--Socrates, Greek philosopher
And so the holidays, the holy days, Christmas days, Hanukkah evenings, Kwanzaa, the whole season, operation Santa Claus has begun, now 'til January 1, 2018. But first a story....
There once was a man who served a delicious ham for his family every Christmas Day dinner. But before he’d cook that roast, he always unwrapped it, cut it exactly in half, then placed those two pieces in two pans in the oven. One year his wife asked, “Hon...why two pieces? Why not just cook it whole.” The husband said, “You know...I’m not really sure—that’s just how my Mom always did it, so that's what I do.” So he called his mother and asked, “Why do you cut the Christmas ham in two before you cook it?” and she replied, “Actually I have no idea. That’s just how Grandma did it so that’s how I do it--you might ask her.” And so he phoned his grandmother. “Nana; why do you always cook the ham in two pans for Christmas? Is it a secret family recipe? Does it make it taste better? Is there some religious significance to it?” She laughed. “No!! One Christmas many years ago I bought a ham that was too big for one pan so I just cut it in half and put it in two small pans. You aren’t still cooking it that way, are you!?”
Funny how we humans so often forget to ask "Why?" when it comes to this life. As in: "Why am I still doing 'it' this way?" Funny how we can so easily continue to just do, what we do, because, well, that's what we've always done, and so, that is what we will still do. Like the holidays. So we "do" Christmas this way or that way because...well...wait. When is the last time you or I really thought about this seemingly obvious but rarely if ever asked question?
Why do we "do" the holidays?
Why all the shopping and cooking and buying and partying and overeating and traveling and listing and worrying and singing and praying and hoping and believing and consuming and charging and mailing and decorating and baking and cleaning and finally collapsing?!
Is it about all the stuff? The purchasing and giving and receiving of things, material items, goods and services? I wonder. That does seem to be a huge focus of these holidays. By the end of December, Americans will spend on average $967.13, collectively $682 billion, for holiday purchases in 2017. Connect that whopping figure to the flood of advertising in the media and packed mall parking lots and it would be easy to conclude that we do holidays mainly to get and to give. Maybe that's why.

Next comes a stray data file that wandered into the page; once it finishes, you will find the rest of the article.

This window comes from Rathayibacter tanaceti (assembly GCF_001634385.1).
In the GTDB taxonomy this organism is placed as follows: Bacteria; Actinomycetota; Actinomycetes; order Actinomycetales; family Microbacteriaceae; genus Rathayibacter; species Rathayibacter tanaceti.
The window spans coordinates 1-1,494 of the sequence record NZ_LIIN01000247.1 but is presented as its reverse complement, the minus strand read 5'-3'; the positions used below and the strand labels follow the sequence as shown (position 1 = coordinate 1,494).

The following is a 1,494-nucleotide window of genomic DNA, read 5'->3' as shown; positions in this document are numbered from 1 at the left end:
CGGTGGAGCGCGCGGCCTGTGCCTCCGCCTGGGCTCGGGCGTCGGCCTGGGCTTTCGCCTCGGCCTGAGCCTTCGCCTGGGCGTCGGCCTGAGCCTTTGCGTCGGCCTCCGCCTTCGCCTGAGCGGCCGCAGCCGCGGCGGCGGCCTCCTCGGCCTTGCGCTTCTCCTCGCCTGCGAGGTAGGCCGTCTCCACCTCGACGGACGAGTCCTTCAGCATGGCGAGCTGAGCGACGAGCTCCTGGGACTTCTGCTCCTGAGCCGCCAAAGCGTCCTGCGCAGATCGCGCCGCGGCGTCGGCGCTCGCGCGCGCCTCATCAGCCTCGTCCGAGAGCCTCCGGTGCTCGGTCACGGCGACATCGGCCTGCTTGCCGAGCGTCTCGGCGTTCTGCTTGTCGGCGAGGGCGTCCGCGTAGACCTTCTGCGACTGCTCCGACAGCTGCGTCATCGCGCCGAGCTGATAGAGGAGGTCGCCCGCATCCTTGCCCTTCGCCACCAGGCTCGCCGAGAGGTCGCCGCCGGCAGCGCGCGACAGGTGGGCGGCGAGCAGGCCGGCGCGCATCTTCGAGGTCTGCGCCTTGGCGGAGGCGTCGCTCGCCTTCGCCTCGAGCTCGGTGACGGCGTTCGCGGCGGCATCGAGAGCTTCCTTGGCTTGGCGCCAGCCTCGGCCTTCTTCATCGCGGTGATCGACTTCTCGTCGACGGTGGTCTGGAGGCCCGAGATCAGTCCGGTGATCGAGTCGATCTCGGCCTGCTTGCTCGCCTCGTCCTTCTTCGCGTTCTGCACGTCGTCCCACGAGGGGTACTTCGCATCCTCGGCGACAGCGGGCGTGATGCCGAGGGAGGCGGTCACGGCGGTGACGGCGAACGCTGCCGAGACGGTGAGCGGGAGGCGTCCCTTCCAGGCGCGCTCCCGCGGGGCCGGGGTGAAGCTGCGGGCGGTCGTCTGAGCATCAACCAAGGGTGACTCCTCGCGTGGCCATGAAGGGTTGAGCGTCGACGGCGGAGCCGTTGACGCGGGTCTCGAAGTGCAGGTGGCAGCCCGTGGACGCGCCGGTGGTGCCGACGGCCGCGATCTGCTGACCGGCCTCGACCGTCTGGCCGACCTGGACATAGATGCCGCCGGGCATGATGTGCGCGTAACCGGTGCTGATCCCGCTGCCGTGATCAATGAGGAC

Is it all about the things to do, the crush of the calendar? The office parties and the neighborhood shindigs and Yankee Swaps and the holiday lunches and brunches, the way our schedules fill to overflowing at years' end? I wonder. I know I am busier in December than in any other month, with both work and play and family. It is a lot of fun to see old friends and party, but boy, there is so, so much to get to and to do. I never have enough time to do it all. Holidays are always about hurrying. Maybe that's why.
Or is it about something deeper somehow? Something primordial, spiritual, even mystical? I wonder. As the light fades and we enter into the darkest time of the year in this part of the world, and the air chills, there stirs within us a desire for something beyond ourselves to break forth in Creation. To bring us hope. To embody a dream of peace on earth and goodwill to all people. To move us to reunite with loved ones, even reconcile with those we have been lost to or from. To give not just to those who have much but also to those who have little. To return to a faith tradition. Holidays then become holy days. Maybe that's why.
Why the holidays?
Only you can ask and answer that query if you choose to do so. Only you can encourage your loved ones to ponder that mystery. The holiday extravaganza and machine just keeps on rolling on: of that we can be absolutely sure. So go ahead. I dare you. Ask, "Why?" The answer you seek and find may be the best gift you receive this December.